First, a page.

By Roderick Kelly
The US Economic growth trajectory is expected to continue near a 2 percent tortoise pace into 2018, barring any unforeseen shocks, with the manufacturing sector increasing a "little below" that percentage, based on economic data being used by the Federal Reserve Bank of Chicago.
That's not necessarily a bad situation, according to William A. Strauss, senior economist and economic advisor for the Chicago Fed. The moderate growth is occurring around the globe and across all sectors. “Because of that (moderate growth) the risk of recession is reduced," he said at the Valley Industrial Association's 2018 Economic Outlook breakfast.
Other economic points Strauss noted:
The US is in its ninth year of expansion and could break the record of 120 consecutive expansion months.
Employment increased by 2 million jobs over the past 12 months. Of those, manufacturers added 156,000 jobs year over year, which “is not an impressive gain historically.”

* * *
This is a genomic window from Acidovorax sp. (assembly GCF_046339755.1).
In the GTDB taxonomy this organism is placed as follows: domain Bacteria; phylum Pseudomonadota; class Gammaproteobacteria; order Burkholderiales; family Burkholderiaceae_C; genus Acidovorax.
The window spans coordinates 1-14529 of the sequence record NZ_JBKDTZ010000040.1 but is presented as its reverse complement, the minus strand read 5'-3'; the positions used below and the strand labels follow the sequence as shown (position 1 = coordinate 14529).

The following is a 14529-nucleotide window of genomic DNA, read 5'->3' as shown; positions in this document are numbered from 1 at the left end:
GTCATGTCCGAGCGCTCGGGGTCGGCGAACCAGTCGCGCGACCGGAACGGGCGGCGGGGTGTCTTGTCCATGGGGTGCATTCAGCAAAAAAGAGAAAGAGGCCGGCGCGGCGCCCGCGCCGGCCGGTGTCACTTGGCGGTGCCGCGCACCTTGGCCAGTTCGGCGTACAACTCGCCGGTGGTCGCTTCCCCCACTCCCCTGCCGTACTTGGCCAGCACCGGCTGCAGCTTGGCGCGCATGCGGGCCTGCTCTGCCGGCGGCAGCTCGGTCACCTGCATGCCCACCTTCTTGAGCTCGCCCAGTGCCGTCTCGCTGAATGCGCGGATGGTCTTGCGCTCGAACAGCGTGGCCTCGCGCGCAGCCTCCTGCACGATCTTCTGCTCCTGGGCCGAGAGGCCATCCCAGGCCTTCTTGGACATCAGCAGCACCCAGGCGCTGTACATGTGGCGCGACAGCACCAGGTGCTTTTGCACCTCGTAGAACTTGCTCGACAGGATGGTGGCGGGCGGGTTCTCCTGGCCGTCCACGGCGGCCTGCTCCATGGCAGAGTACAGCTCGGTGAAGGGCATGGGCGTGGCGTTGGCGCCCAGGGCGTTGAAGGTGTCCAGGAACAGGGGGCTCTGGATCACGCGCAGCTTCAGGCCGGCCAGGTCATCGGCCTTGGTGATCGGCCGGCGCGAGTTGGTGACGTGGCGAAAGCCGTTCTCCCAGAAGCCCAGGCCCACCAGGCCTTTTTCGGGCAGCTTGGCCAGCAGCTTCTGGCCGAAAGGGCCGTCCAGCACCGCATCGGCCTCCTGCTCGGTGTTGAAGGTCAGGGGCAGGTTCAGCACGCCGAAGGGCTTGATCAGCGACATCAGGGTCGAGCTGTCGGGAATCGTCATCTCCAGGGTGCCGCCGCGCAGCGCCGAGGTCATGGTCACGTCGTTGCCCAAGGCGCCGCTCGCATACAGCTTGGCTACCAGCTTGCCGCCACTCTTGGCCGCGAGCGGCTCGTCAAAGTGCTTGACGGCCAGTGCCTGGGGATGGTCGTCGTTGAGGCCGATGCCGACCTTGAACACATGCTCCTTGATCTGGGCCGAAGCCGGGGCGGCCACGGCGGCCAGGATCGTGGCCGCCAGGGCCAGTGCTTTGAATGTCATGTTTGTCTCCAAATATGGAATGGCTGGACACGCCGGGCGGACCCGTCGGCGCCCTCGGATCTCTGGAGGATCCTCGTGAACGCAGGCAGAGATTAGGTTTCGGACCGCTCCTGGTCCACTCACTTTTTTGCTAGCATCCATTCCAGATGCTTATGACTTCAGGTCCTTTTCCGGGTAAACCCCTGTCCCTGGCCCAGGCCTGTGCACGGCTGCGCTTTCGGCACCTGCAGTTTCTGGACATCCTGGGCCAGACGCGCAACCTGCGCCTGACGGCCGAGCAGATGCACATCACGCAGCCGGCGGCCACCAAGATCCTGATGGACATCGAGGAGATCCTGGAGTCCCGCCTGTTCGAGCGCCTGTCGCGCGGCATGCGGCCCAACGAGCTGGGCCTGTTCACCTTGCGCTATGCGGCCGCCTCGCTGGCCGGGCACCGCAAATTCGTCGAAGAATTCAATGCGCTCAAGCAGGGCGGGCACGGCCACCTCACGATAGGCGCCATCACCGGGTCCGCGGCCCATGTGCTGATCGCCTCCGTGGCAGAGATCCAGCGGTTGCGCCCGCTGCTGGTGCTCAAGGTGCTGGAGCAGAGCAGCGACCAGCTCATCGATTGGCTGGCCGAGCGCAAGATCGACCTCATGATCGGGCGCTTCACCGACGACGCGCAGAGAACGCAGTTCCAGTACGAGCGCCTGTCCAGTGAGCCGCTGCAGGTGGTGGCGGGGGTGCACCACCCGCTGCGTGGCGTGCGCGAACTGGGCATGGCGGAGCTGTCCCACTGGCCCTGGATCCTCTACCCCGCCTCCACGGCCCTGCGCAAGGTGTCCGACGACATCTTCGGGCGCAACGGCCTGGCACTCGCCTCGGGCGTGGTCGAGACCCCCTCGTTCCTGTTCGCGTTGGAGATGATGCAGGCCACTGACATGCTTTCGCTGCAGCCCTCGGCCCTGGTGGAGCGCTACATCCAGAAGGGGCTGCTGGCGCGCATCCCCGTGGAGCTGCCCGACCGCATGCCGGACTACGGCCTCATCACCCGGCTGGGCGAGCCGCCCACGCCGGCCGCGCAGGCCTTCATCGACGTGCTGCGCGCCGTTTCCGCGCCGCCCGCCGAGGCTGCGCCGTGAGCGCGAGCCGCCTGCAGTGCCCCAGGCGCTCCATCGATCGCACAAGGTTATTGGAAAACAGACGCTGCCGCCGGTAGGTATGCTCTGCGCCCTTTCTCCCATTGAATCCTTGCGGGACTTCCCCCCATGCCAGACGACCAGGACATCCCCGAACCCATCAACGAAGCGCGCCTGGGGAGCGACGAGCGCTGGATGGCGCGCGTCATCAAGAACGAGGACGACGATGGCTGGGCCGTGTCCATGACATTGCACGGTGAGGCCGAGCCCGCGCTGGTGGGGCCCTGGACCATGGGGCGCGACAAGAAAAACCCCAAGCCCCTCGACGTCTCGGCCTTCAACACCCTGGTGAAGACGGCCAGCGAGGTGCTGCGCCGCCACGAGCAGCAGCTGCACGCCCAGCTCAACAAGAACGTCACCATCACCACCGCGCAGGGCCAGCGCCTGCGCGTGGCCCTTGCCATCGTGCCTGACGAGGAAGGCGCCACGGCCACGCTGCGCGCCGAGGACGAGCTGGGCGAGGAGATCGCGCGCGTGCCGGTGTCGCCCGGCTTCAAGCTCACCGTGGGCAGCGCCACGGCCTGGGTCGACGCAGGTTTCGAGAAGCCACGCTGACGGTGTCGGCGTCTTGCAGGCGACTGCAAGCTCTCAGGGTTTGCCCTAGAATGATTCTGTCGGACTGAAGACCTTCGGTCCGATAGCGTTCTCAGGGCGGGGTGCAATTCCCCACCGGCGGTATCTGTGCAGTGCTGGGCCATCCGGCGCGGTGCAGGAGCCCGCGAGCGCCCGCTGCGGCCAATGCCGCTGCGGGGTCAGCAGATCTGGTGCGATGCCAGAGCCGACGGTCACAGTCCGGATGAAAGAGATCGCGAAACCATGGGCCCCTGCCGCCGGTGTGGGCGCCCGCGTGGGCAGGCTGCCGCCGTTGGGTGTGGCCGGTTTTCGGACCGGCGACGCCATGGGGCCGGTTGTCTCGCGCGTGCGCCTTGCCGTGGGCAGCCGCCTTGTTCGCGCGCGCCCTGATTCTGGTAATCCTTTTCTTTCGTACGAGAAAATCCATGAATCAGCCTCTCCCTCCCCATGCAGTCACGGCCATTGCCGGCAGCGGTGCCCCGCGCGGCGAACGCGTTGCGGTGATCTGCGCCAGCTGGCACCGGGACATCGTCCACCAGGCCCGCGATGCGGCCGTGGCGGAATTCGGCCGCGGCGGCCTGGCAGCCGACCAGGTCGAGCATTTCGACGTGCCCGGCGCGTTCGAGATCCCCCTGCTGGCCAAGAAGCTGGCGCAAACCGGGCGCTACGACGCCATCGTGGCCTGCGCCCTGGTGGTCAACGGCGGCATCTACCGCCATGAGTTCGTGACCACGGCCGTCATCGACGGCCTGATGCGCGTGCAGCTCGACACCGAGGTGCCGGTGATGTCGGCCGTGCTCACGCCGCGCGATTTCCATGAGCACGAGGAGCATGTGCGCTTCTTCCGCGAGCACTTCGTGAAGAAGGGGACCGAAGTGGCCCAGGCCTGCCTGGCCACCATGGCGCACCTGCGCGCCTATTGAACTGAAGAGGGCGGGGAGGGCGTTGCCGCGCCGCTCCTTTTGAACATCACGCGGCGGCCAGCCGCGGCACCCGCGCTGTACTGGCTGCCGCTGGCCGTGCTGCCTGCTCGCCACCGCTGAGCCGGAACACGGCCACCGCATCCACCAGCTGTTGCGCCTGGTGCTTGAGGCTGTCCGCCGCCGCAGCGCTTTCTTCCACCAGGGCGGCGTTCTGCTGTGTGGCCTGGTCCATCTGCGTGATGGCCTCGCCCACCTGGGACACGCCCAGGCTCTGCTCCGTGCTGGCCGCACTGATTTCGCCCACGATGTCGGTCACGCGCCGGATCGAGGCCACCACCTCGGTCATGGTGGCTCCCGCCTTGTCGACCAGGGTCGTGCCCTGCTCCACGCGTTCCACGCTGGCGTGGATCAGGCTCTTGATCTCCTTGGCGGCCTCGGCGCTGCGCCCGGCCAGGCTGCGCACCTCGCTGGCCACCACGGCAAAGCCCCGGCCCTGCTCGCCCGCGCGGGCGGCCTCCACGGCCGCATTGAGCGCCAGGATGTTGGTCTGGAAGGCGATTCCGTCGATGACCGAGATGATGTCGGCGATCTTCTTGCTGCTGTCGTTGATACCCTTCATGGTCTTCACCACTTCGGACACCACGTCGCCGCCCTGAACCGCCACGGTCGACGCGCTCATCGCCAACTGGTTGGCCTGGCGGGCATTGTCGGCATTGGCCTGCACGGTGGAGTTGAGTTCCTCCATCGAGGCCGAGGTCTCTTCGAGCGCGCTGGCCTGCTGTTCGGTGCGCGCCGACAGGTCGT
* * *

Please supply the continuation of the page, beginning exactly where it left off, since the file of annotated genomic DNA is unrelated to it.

Unemployment has fallen to 4.1 percent, with 25 percent of those unemployed have been so for more than six months.
Wages grew by 2.5 percent (nominally) or by about 1 percent when taking inflation into account.
The growth of manufacturing in the US is not expected to come from the automotive sector.
The housing market is slowly coming back and is expected to be back to normal by 2020.
The US economy is expected to expand at trend (2 percent) through 2020.
Light vehicle sales will continue to edge lower through 2018.
Inflation is expected to rise to the Fed’s inflation target next year with the possibility of one more rate hike this year (December) and a projected three more hikes in 2018.
In addition to these, Strauss is "hopeful" that manufacturers and other companies are in an "investment cycle," which can lead to higher productivity and growth.